Airlines are looking to add flights to and from Bali as a change of wind helps to push away the ash cloud that has repeatedly closed airports over the past month.
The cloud is now expected to clear by early Monday afternoon.
Bureau of Meteorology forecaster Chris Davies told AAP: “Overnight we have started to see the winds shift so they are gradually turning to the north, which is pushing the plume of volcanic ash slowly to the south.
“So we are expecting during the course of the day for the ash to move south of the volcano rather than southeast, which will then clear it away from Bali.”
Flights may take longer to resume to normal.
“For the ash to clear from Bali, it will only take two to three more hours, but it will take more than that for airlines to start up again,” Mr Davies said.
Virgin Australia cancelled services in and out of Denpasar Airport on Monday morning but afternoon flights are under review.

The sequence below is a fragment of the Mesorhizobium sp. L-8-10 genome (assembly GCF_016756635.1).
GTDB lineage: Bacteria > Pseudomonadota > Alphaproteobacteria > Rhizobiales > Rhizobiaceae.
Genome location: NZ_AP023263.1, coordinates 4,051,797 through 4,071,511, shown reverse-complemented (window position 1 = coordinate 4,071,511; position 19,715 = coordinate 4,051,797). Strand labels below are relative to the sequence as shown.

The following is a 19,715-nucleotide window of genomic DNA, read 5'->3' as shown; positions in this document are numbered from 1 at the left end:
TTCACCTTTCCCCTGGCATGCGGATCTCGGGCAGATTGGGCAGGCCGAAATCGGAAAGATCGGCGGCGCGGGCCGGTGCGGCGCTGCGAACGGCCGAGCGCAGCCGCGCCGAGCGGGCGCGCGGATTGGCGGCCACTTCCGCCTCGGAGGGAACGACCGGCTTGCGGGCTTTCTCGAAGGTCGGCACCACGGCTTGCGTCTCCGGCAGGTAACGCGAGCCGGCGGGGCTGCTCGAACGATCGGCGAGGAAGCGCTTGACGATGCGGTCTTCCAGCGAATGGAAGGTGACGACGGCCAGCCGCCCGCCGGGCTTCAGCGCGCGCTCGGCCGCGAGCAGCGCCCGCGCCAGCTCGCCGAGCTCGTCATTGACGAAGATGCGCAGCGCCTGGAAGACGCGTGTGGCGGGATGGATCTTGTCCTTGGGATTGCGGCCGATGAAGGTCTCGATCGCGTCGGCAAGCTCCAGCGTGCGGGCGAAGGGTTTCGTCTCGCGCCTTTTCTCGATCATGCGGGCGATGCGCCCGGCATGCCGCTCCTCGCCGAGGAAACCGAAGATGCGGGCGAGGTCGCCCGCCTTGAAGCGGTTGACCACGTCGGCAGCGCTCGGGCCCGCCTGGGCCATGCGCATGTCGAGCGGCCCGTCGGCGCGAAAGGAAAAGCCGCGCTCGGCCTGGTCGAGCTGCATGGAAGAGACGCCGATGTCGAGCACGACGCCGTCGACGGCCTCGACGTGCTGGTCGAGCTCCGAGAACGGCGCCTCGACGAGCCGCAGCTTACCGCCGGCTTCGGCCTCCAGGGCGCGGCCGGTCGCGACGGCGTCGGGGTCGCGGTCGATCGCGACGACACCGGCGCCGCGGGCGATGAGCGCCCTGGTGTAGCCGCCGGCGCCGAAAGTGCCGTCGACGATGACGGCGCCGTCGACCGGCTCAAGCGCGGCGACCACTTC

Jetstar said it will operate a full schedule on Monday and will review its flights for early Tuesday.
“We are reviewing options for additional flights from Bali to Australia to get our passengers moving as soon as possible,” Jetstar said.
“Any additional flights will be subject to clear flying conditions and local approvals.”
Garuda Indonesia airline resumed flights to and from Denpasar Airport on Monday.
All other Indonesian airports are back to normal, except Banyuwangi Airport, which will remain closed until 4pm (local time) on Monday, Garuda said in a statement.
Mt Raung volcano has caused mayhem for airways since it began spewing corrosive, silica-based ash in early July.
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